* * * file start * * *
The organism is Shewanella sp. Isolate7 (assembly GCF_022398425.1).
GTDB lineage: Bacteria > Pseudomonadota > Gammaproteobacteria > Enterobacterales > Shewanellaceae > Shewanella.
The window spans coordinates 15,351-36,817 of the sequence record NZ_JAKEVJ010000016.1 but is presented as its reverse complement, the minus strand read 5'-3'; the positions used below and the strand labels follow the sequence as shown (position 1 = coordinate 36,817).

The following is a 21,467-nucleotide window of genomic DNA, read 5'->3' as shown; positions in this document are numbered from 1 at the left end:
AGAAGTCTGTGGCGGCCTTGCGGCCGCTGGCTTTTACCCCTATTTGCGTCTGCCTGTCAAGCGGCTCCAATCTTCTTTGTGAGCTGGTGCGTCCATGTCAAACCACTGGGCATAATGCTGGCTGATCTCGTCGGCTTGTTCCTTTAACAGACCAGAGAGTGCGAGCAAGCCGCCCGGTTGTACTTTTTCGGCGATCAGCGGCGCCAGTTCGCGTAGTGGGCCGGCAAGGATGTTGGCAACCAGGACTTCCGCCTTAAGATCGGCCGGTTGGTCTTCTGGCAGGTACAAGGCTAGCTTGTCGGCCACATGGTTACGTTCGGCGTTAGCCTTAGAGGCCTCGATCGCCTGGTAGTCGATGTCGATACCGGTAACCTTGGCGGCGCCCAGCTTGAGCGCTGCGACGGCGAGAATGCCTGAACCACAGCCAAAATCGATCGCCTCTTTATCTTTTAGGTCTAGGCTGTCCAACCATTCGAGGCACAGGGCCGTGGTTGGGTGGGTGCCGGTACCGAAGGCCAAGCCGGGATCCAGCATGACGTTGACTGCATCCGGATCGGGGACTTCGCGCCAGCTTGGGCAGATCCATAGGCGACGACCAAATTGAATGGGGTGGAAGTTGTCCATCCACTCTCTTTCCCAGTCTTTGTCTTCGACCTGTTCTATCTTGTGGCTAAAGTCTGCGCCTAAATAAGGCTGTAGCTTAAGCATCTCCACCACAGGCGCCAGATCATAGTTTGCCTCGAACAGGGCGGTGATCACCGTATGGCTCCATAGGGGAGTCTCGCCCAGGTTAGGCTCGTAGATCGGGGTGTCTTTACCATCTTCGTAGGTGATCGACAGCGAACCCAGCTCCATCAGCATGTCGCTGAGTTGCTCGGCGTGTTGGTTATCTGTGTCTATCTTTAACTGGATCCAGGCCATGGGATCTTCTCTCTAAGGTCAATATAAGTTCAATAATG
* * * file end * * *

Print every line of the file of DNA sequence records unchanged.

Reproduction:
The organism is Shewanella sp. Isolate7 (assembly GCF_022398425.1).
GTDB lineage: Bacteria > Pseudomonadota > Gammaproteobacteria > Enterobacterales > Shewanellaceae > Shewanella.
The window spans coordinates 15,351-36,817 of the sequence record NZ_JAKEVJ010000016.1 but is presented as its reverse complement, the minus strand read 5'-3'; the positions used below and the strand labels follow the sequence as shown (position 1 = coordinate 36,817).

The following is a 21,467-nucleotide window of genomic DNA, read 5'->3' as shown; positions in this document are numbered from 1 at the left end:
AGAAGTCTGTGGCGGCCTTGCGGCCGCTGGCTTTTACCCCTATTTGCGTCTGCCTGTCAAGCGGCTCCAATCTTCTTTGTGAGCTGGTGCGTCCATGTCAAACCACTGGGCATAATGCTGGCTGATCTCGTCGGCTTGTTCCTTTAACAGACCAGAGAGTGCGAGCAAGCCGCCCGGTTGTACTTTTTCGGCGATCAGCGGCGCCAGTTCGCGTAGTGGGCCGGCAAGGATGTTGGCAACCAGGACTTCCGCCTTAAGATCGGCCGGTTGGTCTTCTGGCAGGTACAAGGCTAGCTTGTCGGCCACATGGTTACGTTCGGCGTTAGCCTTAGAGGCCTCGATCGCCTGGTAGTCGATGTCGATACCGGTAACCTTGGCGGCGCCCAGCTTGAGCGCTGCGACGGCGAGAATGCCTGAACCACAGCCAAAATCGATCGCCTCTTTATCTTTTAGGTCTAGGCTGTCCAACCATTCGAGGCACAGGGCCGTGGTTGGGTGGGTGCCGGTACCGAAGGCCAAGCCGGGATCCAGCATGACGTTGACTGCATCCGGATCGGGGACTTCGCGCCAGCTTGGGCAGATCCATAGGCGACGACCAAATTGAATGGGGTGGAAGTTGTCCATCCACTCTCTTTCCCAGTCTTTGTCTTCGACCTGTTCTATCTTGTGGCTAAAGTCTGCGCCTAAATAAGGCTGTAGCTTAAGCATCTCCACCACAGGCGCCAGATCATAGTTTGCCTCGAACAGGGCGGTGATCACCGTATGGCTCCATAGGGGAGTCTCGCCCAGGTTAGGCTCGTAGATCGGGGTGTCTTTACCATCTTCGTAGGTGATCGACAGCGAACCCAGCTCCATCAGCATGTCGCTGAGTTGCTCGGCGTGTTGGTTATCTGTGTCTATCTTTAACTGGATCCAGGCCATGGGATCTTCTCTCTAAGGTCAATATAAGTTCAATAATG